Half Dome…..Planning Begins

Part Two: Kathryn had taken over and we were now in full on planning mode. Where Bailey and I had approached it as a hike, no, almost a stroll, Kathryn was going to make sure we understood the importance of knowing what we were going to attempt.

She started with a route map. This was no stroll in the park. Here is the excerpt from the Yosemite guide book: The trail to Half Dome from Yosemite Valley is an extremely strenuous hike covering over 17 miles. Hikers gain 4,800 feet of elevation along the trail that passes highlights such as Vernal Fall and Nevada Fall, before reaching the cables on Half Dome’s steep granite domes. If that wasn’t sobering enough, she reminded us that it would be July, one of the hottest months in the park. We were going to need to condition, gear up and do some research.

We started with the research and soon were looking at maps of the route. The climb up Vernal and Nevada Falls wasn’t a cake walk but it was at least a trail. There would be lots of rock cut stairs, some bouldering but all in all, relatively easy. Once on top of the falls, a long hike and eventually some fairly steep trail with lots of switchbacks awaited us. Eventually, we would reach the dome with its cables to assist us to the summit of Half Dome. We figured ‘cables’ sounded easy. And then we saw the pictures.

Half dome

So, we conceded, Kathryn might be onto something. Again from the guide book: The most famous–or infamous–part of the hike is the ascent up the cables. The two metal cables allow hikers to climb the last 400 feet to the summit without rock climbing equipment. Since 1919, relatively few people have fallen and died on the cables. However, injuries are not uncommon for those acting irresponsibly. A little more reading had their mother trying to pull her, at best, weak support of this ‘adventure’. The book warned that though at least 60 people had met their demise somewhere in the process of this ‘hike’, only 20 were on the dome and its cables, and with proper behavior and planning, it was relatively safe. Sorry mom, sounds like we’re still on.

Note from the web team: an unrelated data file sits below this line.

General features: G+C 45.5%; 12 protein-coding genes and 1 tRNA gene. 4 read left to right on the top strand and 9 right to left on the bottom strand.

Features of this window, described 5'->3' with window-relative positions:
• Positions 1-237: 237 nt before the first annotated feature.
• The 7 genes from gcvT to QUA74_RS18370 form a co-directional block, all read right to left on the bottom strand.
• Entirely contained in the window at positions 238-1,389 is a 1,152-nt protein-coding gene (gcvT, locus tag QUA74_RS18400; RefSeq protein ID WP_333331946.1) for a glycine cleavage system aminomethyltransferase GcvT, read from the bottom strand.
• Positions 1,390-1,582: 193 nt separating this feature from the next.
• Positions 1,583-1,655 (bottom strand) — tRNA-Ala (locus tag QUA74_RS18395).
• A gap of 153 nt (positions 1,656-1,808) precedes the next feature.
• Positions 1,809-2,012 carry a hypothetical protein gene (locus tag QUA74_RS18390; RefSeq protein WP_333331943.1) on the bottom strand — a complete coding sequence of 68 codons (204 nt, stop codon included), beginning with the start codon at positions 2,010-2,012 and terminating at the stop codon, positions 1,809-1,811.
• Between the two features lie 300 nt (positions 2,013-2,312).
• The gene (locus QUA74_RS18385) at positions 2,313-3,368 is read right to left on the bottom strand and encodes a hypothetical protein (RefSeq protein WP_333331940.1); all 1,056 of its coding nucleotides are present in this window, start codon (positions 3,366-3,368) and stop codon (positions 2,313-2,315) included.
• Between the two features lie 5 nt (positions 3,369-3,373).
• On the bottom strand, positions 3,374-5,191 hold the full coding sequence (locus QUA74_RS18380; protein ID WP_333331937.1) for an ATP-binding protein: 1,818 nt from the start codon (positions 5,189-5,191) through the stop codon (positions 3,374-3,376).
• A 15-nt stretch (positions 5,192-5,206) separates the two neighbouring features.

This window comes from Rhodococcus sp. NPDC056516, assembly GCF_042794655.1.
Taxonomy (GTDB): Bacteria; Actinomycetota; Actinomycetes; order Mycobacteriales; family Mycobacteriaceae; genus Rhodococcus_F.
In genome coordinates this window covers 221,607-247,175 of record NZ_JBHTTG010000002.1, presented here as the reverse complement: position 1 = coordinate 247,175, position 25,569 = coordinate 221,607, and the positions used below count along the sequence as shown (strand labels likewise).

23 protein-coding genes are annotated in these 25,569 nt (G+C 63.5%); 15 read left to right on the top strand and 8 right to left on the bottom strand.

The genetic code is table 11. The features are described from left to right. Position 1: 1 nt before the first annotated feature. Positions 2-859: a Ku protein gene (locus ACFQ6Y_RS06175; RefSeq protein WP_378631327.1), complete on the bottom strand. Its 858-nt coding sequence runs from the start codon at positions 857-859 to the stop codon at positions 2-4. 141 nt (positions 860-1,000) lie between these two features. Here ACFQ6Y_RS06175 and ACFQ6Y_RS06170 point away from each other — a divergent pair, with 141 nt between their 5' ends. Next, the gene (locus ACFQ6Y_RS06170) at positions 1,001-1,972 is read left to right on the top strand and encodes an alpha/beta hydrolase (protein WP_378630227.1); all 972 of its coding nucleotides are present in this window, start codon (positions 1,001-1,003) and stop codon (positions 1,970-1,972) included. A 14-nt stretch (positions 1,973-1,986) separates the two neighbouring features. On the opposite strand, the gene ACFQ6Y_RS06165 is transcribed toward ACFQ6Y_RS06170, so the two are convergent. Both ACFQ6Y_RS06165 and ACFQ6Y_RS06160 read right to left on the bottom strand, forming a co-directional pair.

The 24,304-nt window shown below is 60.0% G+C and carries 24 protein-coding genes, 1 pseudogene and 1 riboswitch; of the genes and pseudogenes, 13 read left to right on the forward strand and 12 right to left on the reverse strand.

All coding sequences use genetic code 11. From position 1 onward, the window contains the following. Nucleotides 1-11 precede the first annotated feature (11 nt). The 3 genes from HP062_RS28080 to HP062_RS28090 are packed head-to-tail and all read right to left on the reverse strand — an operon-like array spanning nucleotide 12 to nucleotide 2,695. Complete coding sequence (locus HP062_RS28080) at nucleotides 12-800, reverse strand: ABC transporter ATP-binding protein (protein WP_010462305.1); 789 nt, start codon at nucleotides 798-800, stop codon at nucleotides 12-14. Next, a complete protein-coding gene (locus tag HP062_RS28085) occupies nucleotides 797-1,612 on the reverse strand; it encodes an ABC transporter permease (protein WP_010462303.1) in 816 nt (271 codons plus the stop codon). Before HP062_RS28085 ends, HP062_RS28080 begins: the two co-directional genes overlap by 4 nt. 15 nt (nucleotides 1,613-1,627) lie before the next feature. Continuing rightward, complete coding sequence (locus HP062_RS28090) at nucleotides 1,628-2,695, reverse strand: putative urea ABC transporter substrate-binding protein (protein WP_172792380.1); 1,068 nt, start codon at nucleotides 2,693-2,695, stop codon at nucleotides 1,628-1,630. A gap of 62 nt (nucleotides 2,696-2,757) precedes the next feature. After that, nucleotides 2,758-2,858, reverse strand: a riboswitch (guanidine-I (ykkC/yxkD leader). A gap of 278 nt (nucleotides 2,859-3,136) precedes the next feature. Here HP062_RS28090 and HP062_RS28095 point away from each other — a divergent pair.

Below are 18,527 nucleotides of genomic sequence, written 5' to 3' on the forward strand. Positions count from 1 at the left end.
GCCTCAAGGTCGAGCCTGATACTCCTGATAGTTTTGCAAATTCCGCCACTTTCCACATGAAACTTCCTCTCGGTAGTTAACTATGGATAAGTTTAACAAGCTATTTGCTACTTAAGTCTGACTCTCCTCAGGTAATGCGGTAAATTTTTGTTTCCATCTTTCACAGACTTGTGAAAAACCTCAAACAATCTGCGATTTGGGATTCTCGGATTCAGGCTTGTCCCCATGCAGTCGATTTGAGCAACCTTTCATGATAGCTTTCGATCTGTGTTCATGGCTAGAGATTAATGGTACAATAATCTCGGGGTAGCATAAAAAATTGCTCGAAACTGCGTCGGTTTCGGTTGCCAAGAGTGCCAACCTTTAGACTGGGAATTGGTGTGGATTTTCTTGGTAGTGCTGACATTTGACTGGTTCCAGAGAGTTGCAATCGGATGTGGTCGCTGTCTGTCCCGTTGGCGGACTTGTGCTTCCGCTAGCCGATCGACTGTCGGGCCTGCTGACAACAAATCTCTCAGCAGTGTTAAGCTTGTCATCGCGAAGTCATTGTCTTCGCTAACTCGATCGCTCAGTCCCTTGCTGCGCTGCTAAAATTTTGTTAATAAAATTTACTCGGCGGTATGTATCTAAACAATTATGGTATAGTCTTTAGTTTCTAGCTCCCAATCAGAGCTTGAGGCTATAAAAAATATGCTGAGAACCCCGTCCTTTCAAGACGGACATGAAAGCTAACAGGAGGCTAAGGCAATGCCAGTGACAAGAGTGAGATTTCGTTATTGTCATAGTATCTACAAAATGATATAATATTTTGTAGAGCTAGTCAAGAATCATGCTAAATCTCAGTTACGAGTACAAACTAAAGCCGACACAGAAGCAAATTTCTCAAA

With research completed, it was time for outfitting our trek. In no particular order, tennis shoes were traded for quality hiking boots and heavy socks. Shorts gave into hiking pants that could be easily converted as early morning cool temps gave way to afternoon heat. Of course there would be quality backpacks to carry climbing gear consisting of carabiners and gloves for the cables, lunches and snacks and more importantly, water. Throw in a water purifier, just in case, and head lamps, it was going to be dark when we needed to start, and we were outfitted. We had by now become REI and Shepherd & Schaller’s ‘best customers’.

Headlamo

We now had two months to get in condition. Our conditioning started off with hikes and trail climbing at a local state park. We started adding gear and weight to our packs and the hikes got longer. Eventually, we hiked the Bear Skin Trail in Northern Wisconsin and except for an occasional glance at those pictures of the Half Dome cables, we were bordering on cocky.

Early in May, we had secured our accommodations at Yosemite Valley and had settled on an early morning start of 6:00 am. However, after a discussion with our brother-in-law, Horst Klemm, who had once worked as a backcountry ranger for the National Park Service, two suggestions were made. First, he would take us on a high country hike to a glacier on Mt Tom near their Bishop, California home, just south of Yosemite’s East Gate. This would serve to acclimatize us Midwest flatlanders to the much higher altitude at which we would be starting our climb. Second, Horst suggested that we up the departure time from the trailhead to 5:00 am to give us the time we would need to complete our summit and of course our return to camp.

We were ready….or so we hoped.

To be continued…………

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